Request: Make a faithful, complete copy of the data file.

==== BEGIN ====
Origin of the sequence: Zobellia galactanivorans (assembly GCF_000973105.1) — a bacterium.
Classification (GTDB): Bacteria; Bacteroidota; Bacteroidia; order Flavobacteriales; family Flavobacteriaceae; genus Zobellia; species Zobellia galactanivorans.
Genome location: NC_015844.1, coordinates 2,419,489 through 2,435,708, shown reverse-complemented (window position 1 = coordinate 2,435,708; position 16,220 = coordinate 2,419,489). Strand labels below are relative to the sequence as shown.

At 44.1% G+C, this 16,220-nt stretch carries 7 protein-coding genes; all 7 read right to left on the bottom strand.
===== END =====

Origin of the sequence: Zobellia galactanivorans (assembly GCF_000973105.1) — a bacterium.
Classification (GTDB): Bacteria; Bacteroidota; Bacteroidia; order Flavobacteriales; family Flavobacteriaceae; genus Zobellia; species Zobellia galactanivorans.
Genome location: NC_015844.1, coordinates 2,419,489 through 2,435,708, shown reverse-complemented (window position 1 = coordinate 2,435,708; position 16,220 = coordinate 2,419,489). Strand labels below are relative to the sequence as shown.

At 44.1% G+C, this 16,220-nt stretch carries 7 protein-coding genes; all 7 read right to left on the bottom strand.